ABSTRACT: B-type natriuretic peptide (BNP) and amino-terminal pro-B-type natriuretic peptide (NT-proBNP) are biomarkers of cardiovascular disease that is common in patients with chronic kidney disease (CKD). Conflicting data on the influence of glomerular filtration rate (GFR) on BNP and NT-proBNP levels in CKD may stem from failure to account fully for the effects of coexistent cardiac disease, dysfunction, and volume overload.
Prospective head-to-head comparison of plasma BNP and NT-proBNP in ambulatory euvolemic CKD patients with normal LV ejection fraction and no manifest cardiac or vascular disease. GFR was estimated by the Modification of Diet in Renal Disease formula, BNP and NT-proBNP measured using Abbott AxSYM and Roche Elecsys assays, respectively, and cardiac morphology and function assessed by transthoracic echocardiography.
In 142 patients (42% female) of mean age 60 +/- 11 yr, mean left ventricular ejection fraction was 71% +/- 6%, GFR 38 +/- 14 ml/min per 1.73 m(2), and median BNP and NT-proBNP level 59 and 311 pg/ml, respectively. Multivariate predictors of NT-proBNP level were GFR, beta-blocker usage, LV mass index, and hemoglobin level. Plasma BNP was independently predicted by LV mass index and beta-blocker usage but not GFR. In the 74 patients without diastolic dysfunction, there was a significant rise in NT-proBNP but not BNP as GFR declined.
Unlike NT-proBNP, plasma BNP level is relatively independent of GFR. BNP may therefore be the more appropriate biomarker to screen for cardiac dysfunction in CKD.
Clinical Journal of the American Society of Nephrology 11/2008; 3(6):1644-51. · 5.23 Impact Factor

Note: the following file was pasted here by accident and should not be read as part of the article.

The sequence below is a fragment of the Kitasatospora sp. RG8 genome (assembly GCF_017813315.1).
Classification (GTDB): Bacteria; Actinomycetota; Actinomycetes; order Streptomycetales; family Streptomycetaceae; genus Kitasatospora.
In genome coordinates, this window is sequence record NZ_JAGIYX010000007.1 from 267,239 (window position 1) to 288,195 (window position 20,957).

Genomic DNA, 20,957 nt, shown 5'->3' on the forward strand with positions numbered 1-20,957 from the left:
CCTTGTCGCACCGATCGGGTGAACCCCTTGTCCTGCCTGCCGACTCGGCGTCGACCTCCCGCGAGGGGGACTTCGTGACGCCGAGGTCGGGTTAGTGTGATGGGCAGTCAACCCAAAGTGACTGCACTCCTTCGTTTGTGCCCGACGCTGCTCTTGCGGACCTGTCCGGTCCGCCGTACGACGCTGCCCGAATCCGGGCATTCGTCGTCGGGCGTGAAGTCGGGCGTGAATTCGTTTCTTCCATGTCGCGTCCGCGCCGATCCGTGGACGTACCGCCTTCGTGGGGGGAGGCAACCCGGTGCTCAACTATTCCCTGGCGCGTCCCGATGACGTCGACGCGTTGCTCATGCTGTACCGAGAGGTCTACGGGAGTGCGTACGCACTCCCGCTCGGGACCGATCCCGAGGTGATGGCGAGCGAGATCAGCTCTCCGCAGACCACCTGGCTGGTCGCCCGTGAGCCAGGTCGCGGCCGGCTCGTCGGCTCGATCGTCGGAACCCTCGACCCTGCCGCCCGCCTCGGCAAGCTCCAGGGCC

ABSTRACT: Left ventricular mass (LVM) is an independent risk factor for cardiovascular outcome. We aimed to define normal reference values of LVM/body surface area (BSA) in a multiethnic Southeast Asian population across ages, and define demographic parameters that predict LVM/BSA.
198 subjects (44% men, mean age 40 +/- 14 years, 82% Chinese, 13% Malay and 5% Indian) with no cardiovascular comorbidity and had normal echo images for age were included in the analysis. Echo LVM was calculated as: 1.04 x[(left ventricular internal diameter at end-diastole [LVIDd]+ interventricular septal thickness at end-diastole [IVSd]+ left ventricular posterior wall thickness at end-diastole [LVPWd])(3)- LVIDd(3)x 0.8]+ 0.6(1), indexed by BSA (LVM/BSA)* and expressed as g/m(2).
BSA and blood pressure (BP) were comparable between dichotomous age groups < or >or= 50 years within the same gender. Women aged >or= 50 years had larger IVSD, LVPWd, LVM and LVM/BSA compared to younger cohort. (p < 0.01 for all variables). The 95th percentile of LVM in men and women were 189 g and 148 g respectively; corresponding values for LVM/BSA were 106 and 96 g/m(2). These values are consistently smaller than published values from the West. Age (r = 0.27, P < 0.001), gender (r =-0.30, P < 0.001), and systolic BP (r = 0.25, P = 0.003) were significant univariate predictors of LVM/BSA.
We therefore propose a different cutoff value for the diagnosis of LV hypertrophy among Southeast Asians.
Echocardiography 10/2008; 25(8):805-11. · 1.24 Impact Factor